In January of 2015, new rules issued by the U.S. Department of Labor went into effect regarding the “companionship exemption” from the FLSA’s minimum wage and overtime rules. Overall, the new rules narrowed the scope of the exemption. The D.C. Circuit Court of Appeals recently found that the new rules are valid exercises of administrative authority and overturned a lower court’s order that vacated certain portions of the rules.

In Home Care Association of America, et al. v. Weil, a group of trade associations challenged two key components of the DOL’s rules regarding the companionship exemption. No. 15-5018 (D.C. Cir. Aug. 21, 2015). First, the plaintiffs challenged the DOL’s rule that states that third-party employers of employees engaged in companionship services may not avail themselves of the exemption. 29 C.F.R. § 552.109. Second, the plaintiffs challenged the DOL’s narrower definition of “companionship services,” which defines the term to include the provision of care – such as meal preparation, driving, light housework, managing finances, assistance with medications, and arranging medical care – but only if those activities do not exceed 20% of the total hours worked. 29 C.F.R. § 552.6. Under the new rules, the remainder of the time is supposed to be devoted to “fellowship and protection” activities, such as conversation, reading, games, crafts, going on walks, running errands, and accompanying the person to appointments or social events to monitor the person’s safety and well-being.

The district court initially found that both of the challenged provisions were unlawful. The district court reasoned that excluding employees of third-party employers and limiting care activities to 20% or less of work hours contravened the plain terms of the statute.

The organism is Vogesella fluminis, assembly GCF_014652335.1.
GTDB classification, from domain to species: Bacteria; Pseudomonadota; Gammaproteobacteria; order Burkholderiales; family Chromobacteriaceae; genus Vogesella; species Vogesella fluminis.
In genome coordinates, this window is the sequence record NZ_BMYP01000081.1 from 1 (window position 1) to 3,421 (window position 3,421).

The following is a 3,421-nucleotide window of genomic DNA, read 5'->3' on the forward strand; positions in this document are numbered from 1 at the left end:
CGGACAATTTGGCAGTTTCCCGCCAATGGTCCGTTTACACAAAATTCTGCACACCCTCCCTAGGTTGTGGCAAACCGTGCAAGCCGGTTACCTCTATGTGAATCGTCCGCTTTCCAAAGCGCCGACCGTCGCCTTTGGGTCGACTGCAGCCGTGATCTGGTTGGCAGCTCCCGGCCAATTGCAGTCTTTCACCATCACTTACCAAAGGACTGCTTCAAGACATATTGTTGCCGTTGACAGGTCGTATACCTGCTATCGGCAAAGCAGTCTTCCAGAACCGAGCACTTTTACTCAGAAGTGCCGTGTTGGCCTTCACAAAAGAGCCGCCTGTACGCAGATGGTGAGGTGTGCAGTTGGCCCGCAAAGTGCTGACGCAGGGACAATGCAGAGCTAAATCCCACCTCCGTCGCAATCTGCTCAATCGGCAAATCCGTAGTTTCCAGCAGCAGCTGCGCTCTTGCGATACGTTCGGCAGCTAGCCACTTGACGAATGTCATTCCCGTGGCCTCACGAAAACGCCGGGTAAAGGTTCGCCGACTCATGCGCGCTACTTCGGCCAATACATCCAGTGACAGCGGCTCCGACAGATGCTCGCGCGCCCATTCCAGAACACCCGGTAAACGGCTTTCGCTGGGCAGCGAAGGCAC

The D.C. Circuit Court of Appeals disagreed and held that both of the provisions of the new DOL rules were entitled to Chevron deference. The court based its analysis primarily on the Supreme Court’s decision in Long Island Care at Home, Ltd. v. Coke, 551 U.S. 158 (2007). In Coke, the Supreme Court held that the text of the FLSA does not specifically answer the third-party employment question and that the legislature had granted authority to the DOL to decide the issue. The court concluded that the Supreme Court’s decision in Coke precluded the challengers’ arguments concerning third-party employment.

With respect to the DOL’s rule limiting care activities to 20% or less of work hours, the court held that it did not have jurisdiction to decide the issue. The court reasoned that because the third-party employer exclusion was valid, none of the plaintiffs were eligible for the companionship exemption. As a result, none of the plaintiffs suffered any harm from the 20% limitation and did not have constitutional standing to address the issue.

Takeaway: Unless there is a successful appeal to the U.S. Supreme Court, the DOL’s new companionship exemption rules are valid and enforceable.